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J Crit Care. 2003 Sep;18(3):156-63.

Heart rate variability as early marker of multiple organ dysfunction syndrome in septic patients.

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Laboratorio de FisiologĂ­a Cardiovascular, Departamento de FisiologĂ­a, Facultad de Medicina, Montevideo, Uruguay.



To determine whether measuring heart rate variability (HRV) in a group of septic patients without multiple organ dysfunction syndrome (MODS) made it possible to predict which of them would later develop this syndrome.


We studied 46 septic patients without MODS at the time of admission to an intensive care unit (ICU). During the first 24 hours of admission, a 10-minute electrocardiogram (ECG) was performed and 8 HRV indexes were calculated off-line. Eleven patients later developed MODS (MODS group) during their ICU stay, and 28 did not (non-MODS group). Seven patients were excluded.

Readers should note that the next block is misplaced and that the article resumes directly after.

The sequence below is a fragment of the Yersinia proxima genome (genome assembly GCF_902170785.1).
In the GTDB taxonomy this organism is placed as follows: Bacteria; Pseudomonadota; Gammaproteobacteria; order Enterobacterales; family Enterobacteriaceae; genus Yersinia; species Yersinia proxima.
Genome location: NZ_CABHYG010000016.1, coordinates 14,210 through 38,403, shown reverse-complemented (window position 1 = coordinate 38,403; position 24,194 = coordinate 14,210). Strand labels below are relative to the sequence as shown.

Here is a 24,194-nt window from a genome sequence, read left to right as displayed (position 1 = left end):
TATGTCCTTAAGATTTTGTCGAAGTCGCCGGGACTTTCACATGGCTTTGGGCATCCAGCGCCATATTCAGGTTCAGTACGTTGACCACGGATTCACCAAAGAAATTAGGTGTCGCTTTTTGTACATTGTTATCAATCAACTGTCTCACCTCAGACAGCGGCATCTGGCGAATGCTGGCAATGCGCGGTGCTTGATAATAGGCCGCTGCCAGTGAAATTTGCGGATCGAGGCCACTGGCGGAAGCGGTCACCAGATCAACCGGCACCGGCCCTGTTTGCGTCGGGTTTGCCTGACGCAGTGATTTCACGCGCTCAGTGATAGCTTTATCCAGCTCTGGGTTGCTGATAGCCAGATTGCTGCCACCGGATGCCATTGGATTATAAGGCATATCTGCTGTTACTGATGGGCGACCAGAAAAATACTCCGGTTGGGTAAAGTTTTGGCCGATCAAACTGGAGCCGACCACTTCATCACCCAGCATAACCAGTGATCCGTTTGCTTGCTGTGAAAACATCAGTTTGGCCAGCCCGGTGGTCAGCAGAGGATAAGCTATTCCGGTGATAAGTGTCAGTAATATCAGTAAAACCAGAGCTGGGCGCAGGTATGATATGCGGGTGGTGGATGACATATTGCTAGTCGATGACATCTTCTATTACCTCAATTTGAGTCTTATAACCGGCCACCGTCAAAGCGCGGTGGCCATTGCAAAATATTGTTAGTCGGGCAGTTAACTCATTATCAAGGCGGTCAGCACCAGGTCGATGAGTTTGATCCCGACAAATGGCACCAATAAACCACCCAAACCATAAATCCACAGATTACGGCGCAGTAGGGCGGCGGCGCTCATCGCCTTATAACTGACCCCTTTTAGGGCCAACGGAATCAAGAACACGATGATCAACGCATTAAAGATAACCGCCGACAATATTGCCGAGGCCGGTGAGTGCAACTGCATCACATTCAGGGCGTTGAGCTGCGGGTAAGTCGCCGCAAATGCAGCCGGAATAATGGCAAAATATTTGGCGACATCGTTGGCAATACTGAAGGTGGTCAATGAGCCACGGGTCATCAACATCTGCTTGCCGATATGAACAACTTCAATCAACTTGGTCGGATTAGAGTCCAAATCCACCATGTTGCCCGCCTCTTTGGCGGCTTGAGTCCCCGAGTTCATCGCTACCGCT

Although Acute Physiological and Chronic Health Evaluation (APACHE II) scores were similar for both groups, most HRV indices on admission were reduced significantly in the MODS group. Compared with a subset from the non-MODS group (control group, n = 11) paired by age, the MODS group had significantly lower low-frequency spectral components (LF, P =.0128) and mean squared successive differences of R-R intervals (rMSSD) (P =.0473) values. Multivariable logistic regression identified LF as the best predictor of MODS and received operating characteristic (ROC) curves established its cut-off point at 18 ms(2). Mortality rates were 63.6% for the MODS group and 0% for the non-MODS group (P <.0001).


Reduction of HRV on ICU admission may be useful in identifying septic patients at risk for development of MODS.

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